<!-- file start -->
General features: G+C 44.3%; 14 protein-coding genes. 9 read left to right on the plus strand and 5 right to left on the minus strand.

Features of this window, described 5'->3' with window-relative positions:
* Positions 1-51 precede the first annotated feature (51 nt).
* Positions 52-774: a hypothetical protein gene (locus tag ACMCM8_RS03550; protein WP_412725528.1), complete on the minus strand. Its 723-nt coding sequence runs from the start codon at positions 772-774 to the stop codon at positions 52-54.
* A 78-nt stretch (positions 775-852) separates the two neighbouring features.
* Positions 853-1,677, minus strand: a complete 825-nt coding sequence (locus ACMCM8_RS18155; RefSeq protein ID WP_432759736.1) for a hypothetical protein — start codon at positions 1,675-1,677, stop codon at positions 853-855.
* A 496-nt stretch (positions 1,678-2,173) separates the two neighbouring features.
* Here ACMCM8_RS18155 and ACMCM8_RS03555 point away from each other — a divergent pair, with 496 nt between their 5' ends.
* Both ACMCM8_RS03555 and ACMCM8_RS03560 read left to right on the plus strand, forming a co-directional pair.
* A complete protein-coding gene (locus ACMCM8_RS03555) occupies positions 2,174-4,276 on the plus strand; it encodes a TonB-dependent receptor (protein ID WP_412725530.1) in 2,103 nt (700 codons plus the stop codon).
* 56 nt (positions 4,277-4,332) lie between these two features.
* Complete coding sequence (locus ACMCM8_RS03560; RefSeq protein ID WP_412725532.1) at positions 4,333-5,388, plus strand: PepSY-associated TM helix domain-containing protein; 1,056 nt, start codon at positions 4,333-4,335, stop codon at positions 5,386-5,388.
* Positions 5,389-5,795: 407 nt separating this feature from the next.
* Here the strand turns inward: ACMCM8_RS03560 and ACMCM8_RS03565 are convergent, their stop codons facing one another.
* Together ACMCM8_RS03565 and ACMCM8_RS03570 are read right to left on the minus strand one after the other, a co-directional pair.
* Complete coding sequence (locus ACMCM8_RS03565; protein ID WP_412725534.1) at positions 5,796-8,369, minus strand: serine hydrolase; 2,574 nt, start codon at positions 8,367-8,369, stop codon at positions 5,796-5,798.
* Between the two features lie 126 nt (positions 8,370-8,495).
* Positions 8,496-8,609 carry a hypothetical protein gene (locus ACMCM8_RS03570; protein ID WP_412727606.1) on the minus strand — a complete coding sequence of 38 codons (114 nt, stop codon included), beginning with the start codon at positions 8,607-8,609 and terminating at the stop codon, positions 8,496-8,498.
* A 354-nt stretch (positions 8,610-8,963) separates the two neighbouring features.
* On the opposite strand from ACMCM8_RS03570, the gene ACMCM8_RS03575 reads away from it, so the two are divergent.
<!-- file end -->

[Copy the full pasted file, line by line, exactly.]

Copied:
General features: G+C 44.3%; 14 protein-coding genes. 9 read left to right on the plus strand and 5 right to left on the minus strand.

Features of this window, described 5'->3' with window-relative positions:
* Positions 1-51 precede the first annotated feature (51 nt).
* Positions 52-774: a hypothetical protein gene (locus tag ACMCM8_RS03550; protein WP_412725528.1), complete on the minus strand. Its 723-nt coding sequence runs from the start codon at positions 772-774 to the stop codon at positions 52-54.
* A 78-nt stretch (positions 775-852) separates the two neighbouring features.
* Positions 853-1,677, minus strand: a complete 825-nt coding sequence (locus ACMCM8_RS18155; RefSeq protein ID WP_432759736.1) for a hypothetical protein — start codon at positions 1,675-1,677, stop codon at positions 853-855.
* A 496-nt stretch (positions 1,678-2,173) separates the two neighbouring features.
* Here ACMCM8_RS18155 and ACMCM8_RS03555 point away from each other — a divergent pair, with 496 nt between their 5' ends.
* Both ACMCM8_RS03555 and ACMCM8_RS03560 read left to right on the plus strand, forming a co-directional pair.
* A complete protein-coding gene (locus ACMCM8_RS03555) occupies positions 2,174-4,276 on the plus strand; it encodes a TonB-dependent receptor (protein ID WP_412725530.1) in 2,103 nt (700 codons plus the stop codon).
* 56 nt (positions 4,277-4,332) lie between these two features.
* Complete coding sequence (locus ACMCM8_RS03560; RefSeq protein ID WP_412725532.1) at positions 4,333-5,388, plus strand: PepSY-associated TM helix domain-containing protein; 1,056 nt, start codon at positions 4,333-4,335, stop codon at positions 5,386-5,388.
* Positions 5,389-5,795: 407 nt separating this feature from the next.
* Here the strand turns inward: ACMCM8_RS03560 and ACMCM8_RS03565 are convergent, their stop codons facing one another.
* Together ACMCM8_RS03565 and ACMCM8_RS03570 are read right to left on the minus strand one after the other, a co-directional pair.
* Complete coding sequence (locus ACMCM8_RS03565; protein ID WP_412725534.1) at positions 5,796-8,369, minus strand: serine hydrolase; 2,574 nt, start codon at positions 8,367-8,369, stop codon at positions 5,796-5,798.
* Between the two features lie 126 nt (positions 8,370-8,495).
* Positions 8,496-8,609 carry a hypothetical protein gene (locus ACMCM8_RS03570; protein ID WP_412727606.1) on the minus strand — a complete coding sequence of 38 codons (114 nt, stop codon included), beginning with the start codon at positions 8,607-8,609 and terminating at the stop codon, positions 8,496-8,498.
* A 354-nt stretch (positions 8,610-8,963) separates the two neighbouring features.
* On the opposite strand from ACMCM8_RS03570, the gene ACMCM8_RS03575 reads away from it, so the two are divergent.